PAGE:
Linked by Amjith Ramanujam on Tue 16th Dec 2008 07:02 UTC, submitted by stonyandcher
Apple Microsoft's first-ever iPhone application is a slick photo viewer with a browsing capability that handles a large number of photos on a mobile device screen. The Seadragon mobile application is free through Apple's application store. It a product of Microsoft's Live Labs division, which focuses on developing Web-based technology and applications. Seadragon incorporates the Deep Zoom feature, which is also integrated into Silverlight 2, Microsoft's multimedia tool. It allows a user to quickly magnify a particular area of a photo, regardless of its size.
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Apple and Microsoft are ev...
by hibridmatthias on Tue 16th Dec 2008 16:53 UTC
Member since:

er the innovaters (Bet you thought this was gonna say something else, didnt you all)..

All joking aside, it is interesting to see Microsoft going laterally into web-based content/management rathher than full-blown-kill-all monoploy tactics. Also to see them integrating with Linux and Apple.

It seems like Microsoft is making a strategic move like Novell did with its Netware during the DOS days? Instead of just hammering with their OS monopoly, they seem to be going in a new direction as an add-on shop with a more humble and competitive attitude. I cite Silver/Moonlight, acknowledgeing ODF formats, and iPhone apps as examples). With the rise of OSX and Linux and the Vista debacle, it would seem they actually might want to innovate to stay relevant.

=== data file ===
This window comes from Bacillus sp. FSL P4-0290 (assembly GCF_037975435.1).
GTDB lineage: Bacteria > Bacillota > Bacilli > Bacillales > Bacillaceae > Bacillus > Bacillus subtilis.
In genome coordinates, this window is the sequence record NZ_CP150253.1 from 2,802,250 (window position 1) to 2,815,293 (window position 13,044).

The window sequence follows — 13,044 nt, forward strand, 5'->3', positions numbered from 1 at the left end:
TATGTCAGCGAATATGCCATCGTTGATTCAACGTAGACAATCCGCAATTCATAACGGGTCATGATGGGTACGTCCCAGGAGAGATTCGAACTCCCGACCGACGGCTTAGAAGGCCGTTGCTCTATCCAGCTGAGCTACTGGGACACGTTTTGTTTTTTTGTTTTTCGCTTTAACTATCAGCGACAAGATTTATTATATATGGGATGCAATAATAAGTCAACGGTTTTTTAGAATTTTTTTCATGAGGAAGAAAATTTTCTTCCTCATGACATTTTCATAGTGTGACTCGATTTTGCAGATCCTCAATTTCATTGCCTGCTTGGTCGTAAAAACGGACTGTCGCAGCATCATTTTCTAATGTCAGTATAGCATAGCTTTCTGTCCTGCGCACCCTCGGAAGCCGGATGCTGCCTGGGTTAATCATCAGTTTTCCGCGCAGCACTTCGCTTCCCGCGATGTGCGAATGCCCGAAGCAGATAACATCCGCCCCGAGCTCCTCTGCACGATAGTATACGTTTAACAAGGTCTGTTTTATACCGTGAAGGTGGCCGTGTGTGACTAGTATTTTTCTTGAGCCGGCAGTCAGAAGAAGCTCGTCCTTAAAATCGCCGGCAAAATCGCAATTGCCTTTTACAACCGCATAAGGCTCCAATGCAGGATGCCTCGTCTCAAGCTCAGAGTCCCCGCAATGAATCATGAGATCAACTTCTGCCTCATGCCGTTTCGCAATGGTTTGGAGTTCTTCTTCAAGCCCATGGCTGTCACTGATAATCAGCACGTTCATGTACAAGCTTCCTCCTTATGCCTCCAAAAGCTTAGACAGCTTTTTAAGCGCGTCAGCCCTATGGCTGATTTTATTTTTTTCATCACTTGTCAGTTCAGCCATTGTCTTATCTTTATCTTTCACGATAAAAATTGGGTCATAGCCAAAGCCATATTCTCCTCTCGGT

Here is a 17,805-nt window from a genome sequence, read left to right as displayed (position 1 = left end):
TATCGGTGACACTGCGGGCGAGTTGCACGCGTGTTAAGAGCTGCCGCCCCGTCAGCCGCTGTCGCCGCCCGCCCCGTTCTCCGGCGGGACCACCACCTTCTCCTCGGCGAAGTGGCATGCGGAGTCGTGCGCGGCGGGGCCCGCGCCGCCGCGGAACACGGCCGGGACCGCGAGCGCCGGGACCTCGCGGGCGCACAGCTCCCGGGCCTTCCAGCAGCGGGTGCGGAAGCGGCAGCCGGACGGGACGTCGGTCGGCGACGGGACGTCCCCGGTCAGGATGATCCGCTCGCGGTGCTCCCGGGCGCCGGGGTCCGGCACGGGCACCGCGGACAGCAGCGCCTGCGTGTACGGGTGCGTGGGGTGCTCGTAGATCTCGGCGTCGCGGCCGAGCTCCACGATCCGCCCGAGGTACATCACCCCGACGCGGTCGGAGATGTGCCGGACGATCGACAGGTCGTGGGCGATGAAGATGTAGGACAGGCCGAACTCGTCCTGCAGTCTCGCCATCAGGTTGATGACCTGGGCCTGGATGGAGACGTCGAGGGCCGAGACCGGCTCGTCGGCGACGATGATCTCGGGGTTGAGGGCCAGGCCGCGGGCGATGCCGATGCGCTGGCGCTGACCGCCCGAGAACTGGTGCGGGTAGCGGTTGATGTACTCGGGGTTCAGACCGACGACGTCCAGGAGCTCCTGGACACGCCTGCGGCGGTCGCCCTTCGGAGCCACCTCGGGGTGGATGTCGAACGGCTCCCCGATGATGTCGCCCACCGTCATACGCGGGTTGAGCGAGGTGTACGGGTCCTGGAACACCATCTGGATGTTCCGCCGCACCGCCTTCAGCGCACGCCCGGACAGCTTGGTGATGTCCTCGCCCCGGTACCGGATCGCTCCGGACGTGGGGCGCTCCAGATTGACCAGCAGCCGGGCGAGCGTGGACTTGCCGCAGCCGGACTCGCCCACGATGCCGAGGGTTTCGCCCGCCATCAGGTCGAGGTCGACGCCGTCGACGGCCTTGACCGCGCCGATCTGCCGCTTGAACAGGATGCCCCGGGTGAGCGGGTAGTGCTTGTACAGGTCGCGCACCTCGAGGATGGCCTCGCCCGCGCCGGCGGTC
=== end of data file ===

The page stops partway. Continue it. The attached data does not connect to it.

I'm not saying they aren't still an unethical behemoth only to be rivaled by Apple's unethical questionably open platform, but it would seem that the rise of libre software has truly altered the traditional computing landscape paradigm...

It's a neat time to be interested in computing, that's for certain

Edited 2008-12-16 16:58 UTC

Reply Score: 2

Laurence Member since:

This is a direction Microsoft have been pushing since the Windows 95 days.

After all, he who controls the internet controls the world.

Reply Parent Score: 2